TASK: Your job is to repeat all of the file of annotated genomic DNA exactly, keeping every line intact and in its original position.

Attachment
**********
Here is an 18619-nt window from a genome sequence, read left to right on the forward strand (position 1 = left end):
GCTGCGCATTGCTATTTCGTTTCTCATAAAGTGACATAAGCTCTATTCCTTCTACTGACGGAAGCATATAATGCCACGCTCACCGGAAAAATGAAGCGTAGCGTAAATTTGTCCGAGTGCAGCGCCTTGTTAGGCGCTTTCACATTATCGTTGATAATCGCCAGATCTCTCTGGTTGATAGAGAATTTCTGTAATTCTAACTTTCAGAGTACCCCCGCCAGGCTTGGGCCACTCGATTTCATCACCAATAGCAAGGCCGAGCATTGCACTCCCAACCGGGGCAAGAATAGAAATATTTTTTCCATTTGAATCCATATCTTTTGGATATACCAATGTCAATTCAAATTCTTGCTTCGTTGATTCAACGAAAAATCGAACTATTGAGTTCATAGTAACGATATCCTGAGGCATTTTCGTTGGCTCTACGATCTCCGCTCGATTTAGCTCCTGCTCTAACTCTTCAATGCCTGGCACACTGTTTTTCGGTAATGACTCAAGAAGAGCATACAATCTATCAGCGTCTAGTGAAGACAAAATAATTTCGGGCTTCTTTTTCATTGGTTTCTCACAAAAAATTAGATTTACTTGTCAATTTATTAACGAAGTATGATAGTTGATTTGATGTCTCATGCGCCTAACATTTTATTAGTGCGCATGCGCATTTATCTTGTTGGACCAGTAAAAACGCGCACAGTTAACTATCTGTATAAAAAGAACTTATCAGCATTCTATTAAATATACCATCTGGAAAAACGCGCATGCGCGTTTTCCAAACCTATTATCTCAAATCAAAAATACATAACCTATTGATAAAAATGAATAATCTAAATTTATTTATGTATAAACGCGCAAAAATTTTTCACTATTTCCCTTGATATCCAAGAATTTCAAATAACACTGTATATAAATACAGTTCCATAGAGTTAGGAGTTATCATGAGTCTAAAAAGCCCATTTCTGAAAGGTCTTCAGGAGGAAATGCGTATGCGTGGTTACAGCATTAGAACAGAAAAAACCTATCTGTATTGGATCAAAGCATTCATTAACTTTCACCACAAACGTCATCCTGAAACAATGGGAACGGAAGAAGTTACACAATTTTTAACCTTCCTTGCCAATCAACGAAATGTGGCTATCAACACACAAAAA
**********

Here is an 18619-nt window from a genome sequence, read left to right on the forward strand (position 1 = left end):
GCTGCGCATTGCTATTTCGTTTCTCATAAAGTGACATAAGCTCTATTCCTTCTACTGACGGAAGCATATAATGCCACGCTCACCGGAAAAATGAAGCGTAGCGTAAATTTGTCCGAGTGCAGCGCCTTGTTAGGCGCTTTCACATTATCGTTGATAATCGCCAGATCTCTCTGGTTGATAGAGAATTTCTGTAATTCTAACTTTCAGAGTACCCCCGCCAGGCTTGGGCCACTCGATTTCATCACCAATAGCAAGGCCGAGCATTGCACTCCCAACCGGGGCAAGAATAGAAATATTTTTTCCATTTGAATCCATATCTTTTGGATATACCAATGTCAATTCAAATTCTTGCTTCGTTGATTCAACGAAAAATCGAACTATTGAGTTCATAGTAACGATATCCTGAGGCATTTTCGTTGGCTCTACGATCTCCGCTCGATTTAGCTCCTGCTCTAACTCTTCAATGCCTGGCACACTGTTTTTCGGTAATGACTCAAGAAGAGCATACAATCTATCAGCGTCTAGTGAAGACAAAATAATTTCGGGCTTCTTTTTCATTGGTTTCTCACAAAAAATTAGATTTACTTGTCAATTTATTAACGAAGTATGATAGTTGATTTGATGTCTCATGCGCCTAACATTTTATTAGTGCGCATGCGCATTTATCTTGTTGGACCAGTAAAAACGCGCACAGTTAACTATCTGTATAAAAAGAACTTATCAGCATTCTATTAAATATACCATCTGGAAAAACGCGCATGCGCGTTTTCCAAACCTATTATCTCAAATCAAAAATACATAACCTATTGATAAAAATGAATAATCTAAATTTATTTATGTATAAACGCGCAAAAATTTTTCACTATTTCCCTTGATATCCAAGAATTTCAAATAACACTGTATATAAATACAGTTCCATAGAGTTAGGAGTTATCATGAGTCTAAAAAGCCCATTTCTGAAAGGTCTTCAGGAGGAAATGCGTATGCGTGGTTACAGCATTAGAACAGAAAAAACCTATCTGTATTGGATCAAAGCATTCATTAACTTTCACCACAAACGTCATCCTGAAACAATGGGAACGGAAGAAGTTACACAATTTTTAACCTTCCTTGCCAATCAACGAAATGTGGCTATCAACACACAAAAA